If you ever find yourself getting down about Spokane's supposed inability to support any event that doesn't involve pavement and athletic shoes, remind yourself of Get Lit. What started seven years ago as a modest local literary festival highlighting regional small presses, local authors and the people who read them has now become a near-monolithic affair involving Pulitzer Prize winners, wittily acerbic expatriates and even those who've lived with bounty prizes on their heads.
With some widely publicized personnel shakeups this year at the event's sponsor, EWU Press, some wondered if Get Lit would be able to get off the ground. Scott Poole, who founded Get Lit along with Christine Holbert of Sandpoint's Lost Horse Press, moved to greener pastures in Portland, where he now helms the Wordstock Book Festival. Ivar Nelson, formerly of the University of Idaho Press, has stepped in to run both EWU Press and Get Lit. Along with a dedicated consortium of press staffers, EWU coordinators and interested community members, not only has Nelson kept Get Lit's reputation for a killer lineup (this year including David Sedaris, Bob Edwards and Salman Rushdie) but he's added two days to the festival and worked in a dizzying schedule of community events (poetry slams, writers in rural schools and workshops, to name a few). Think about it - more than a week of literary gigs at venues all over town, a Met packed to the rafters with people hanging on a poet's every word, the thought of Salman Rushdie wandering around downtown and maybe discovering Boo Radley's or getting hit up for change outside the Starbucks on Main ... To our way of thinking, Hoopfest and Bloomsday ain't got nothin' on that.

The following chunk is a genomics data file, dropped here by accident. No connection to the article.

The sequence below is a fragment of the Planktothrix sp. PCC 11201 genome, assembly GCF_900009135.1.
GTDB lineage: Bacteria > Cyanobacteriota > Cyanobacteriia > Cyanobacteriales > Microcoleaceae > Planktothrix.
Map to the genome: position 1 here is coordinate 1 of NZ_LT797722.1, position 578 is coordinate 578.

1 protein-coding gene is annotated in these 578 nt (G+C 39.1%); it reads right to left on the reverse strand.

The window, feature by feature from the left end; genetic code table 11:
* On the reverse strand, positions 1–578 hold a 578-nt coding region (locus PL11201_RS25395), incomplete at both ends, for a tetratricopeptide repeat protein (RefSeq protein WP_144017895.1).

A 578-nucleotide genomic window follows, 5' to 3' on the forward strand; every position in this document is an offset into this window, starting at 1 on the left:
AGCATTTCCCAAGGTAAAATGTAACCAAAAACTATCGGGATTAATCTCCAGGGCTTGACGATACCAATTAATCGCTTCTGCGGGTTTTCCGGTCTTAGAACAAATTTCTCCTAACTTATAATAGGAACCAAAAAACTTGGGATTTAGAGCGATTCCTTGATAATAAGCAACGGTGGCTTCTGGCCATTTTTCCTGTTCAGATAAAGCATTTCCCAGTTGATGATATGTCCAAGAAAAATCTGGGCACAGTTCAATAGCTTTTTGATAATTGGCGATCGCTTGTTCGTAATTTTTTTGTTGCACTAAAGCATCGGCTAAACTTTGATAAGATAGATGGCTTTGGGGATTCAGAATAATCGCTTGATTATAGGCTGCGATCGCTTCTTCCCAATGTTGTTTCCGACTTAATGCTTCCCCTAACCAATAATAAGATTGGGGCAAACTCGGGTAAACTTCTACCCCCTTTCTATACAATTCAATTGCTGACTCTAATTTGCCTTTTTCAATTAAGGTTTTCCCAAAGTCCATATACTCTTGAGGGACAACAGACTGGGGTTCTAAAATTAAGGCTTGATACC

First things first. Author Claire Rudolf Murphy has it on good authority that "Sacajawea" is pronounced the way we've always done it here in the Inland Northwest. Soft "j" sound, accents on the first and fourth syllables. Of course now, his
If you were to ask the Farm Chicks (aka Teri Edwards and Serena Thompson) what the sweet smell of success might smell like, they'd probably answer, in unison, "Peony." The two friends, who'd previously made a name for themselves with their